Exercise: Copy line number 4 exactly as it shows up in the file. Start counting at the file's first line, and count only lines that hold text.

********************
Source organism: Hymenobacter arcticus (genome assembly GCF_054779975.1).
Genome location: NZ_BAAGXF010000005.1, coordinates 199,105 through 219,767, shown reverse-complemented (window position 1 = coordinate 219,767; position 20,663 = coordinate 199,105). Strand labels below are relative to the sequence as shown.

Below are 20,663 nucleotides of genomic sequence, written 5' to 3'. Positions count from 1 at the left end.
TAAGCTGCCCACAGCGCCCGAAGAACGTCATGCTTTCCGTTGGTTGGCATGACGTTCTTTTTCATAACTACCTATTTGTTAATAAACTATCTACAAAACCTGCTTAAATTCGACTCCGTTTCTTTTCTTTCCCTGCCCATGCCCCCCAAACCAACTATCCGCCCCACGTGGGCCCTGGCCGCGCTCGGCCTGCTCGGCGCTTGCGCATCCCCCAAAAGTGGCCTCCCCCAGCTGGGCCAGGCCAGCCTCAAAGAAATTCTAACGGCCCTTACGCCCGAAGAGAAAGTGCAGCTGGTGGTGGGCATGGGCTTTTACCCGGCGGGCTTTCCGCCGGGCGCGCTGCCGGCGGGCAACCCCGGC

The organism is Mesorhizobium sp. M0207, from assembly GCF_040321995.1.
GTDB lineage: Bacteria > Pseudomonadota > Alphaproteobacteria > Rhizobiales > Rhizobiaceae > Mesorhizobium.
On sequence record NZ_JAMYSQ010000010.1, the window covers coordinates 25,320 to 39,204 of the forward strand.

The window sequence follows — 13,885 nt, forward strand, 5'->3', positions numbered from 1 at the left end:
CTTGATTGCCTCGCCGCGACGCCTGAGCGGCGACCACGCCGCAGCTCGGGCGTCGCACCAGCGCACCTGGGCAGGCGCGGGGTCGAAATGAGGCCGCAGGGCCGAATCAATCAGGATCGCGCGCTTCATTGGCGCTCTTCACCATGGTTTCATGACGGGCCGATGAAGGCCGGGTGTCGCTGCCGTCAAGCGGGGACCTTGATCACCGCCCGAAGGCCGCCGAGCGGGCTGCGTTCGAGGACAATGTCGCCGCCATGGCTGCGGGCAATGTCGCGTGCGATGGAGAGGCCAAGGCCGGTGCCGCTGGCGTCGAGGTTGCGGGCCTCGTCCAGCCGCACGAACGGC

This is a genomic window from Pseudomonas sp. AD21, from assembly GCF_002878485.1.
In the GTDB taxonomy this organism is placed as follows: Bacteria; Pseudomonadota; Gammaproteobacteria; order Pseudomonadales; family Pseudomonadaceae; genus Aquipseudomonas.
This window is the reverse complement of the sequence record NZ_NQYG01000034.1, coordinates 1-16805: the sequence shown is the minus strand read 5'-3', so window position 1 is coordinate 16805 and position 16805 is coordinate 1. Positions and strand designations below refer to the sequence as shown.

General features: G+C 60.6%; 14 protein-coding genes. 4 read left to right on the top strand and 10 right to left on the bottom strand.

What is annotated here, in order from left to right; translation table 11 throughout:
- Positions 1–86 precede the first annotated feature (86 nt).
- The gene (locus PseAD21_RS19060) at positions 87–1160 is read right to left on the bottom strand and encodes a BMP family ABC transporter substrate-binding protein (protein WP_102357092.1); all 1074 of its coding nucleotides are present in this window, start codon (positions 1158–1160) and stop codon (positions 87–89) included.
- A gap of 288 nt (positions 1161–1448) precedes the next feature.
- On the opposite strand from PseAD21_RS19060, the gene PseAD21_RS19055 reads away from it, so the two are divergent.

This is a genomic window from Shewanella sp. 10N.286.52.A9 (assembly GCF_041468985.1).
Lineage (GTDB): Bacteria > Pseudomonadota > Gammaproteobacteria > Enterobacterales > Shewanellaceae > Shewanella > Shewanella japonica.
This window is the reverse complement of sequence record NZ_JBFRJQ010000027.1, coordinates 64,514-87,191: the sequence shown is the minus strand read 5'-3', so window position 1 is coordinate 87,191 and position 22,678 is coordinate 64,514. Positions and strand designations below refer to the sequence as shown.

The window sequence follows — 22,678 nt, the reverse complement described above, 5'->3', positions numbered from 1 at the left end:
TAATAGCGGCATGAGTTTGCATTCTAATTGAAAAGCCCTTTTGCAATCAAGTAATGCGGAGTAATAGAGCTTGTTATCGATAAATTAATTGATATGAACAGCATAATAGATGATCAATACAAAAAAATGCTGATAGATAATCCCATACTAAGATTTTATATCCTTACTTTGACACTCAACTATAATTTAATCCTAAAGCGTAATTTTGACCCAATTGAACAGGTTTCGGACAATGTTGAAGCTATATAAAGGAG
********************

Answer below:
TAAGCTGCCCACAGCGCCCGAAGAACGTCATGCTTTCCGTTGGTTGGCATGACGTTCTTTTTCATAACTACCTATTTGTTAATAAACTATCTACAAAACCTGCTTAAATTCGACTCCGTTTCTTTTCTTTCCCTGCCCATGCCCCCCAAACCAACTATCCGCCCCACGTGGGCCCTGGCCGCGCTCGGCCTGCTCGGCGCTTGCGCATCCCCCAAAAGTGGCCTCCCCCAGCTGGGCCAGGCCAGCCTCAAAGAAATTCTAACGGCCCTTACGCCCGAAGAGAAAGTGCAGCTGGTGGTGGGCATGGGCTTTTACCCGGCGGGCTTTCCGCCGGGCGCGCTGCCGGCGGGCAACCCCGGC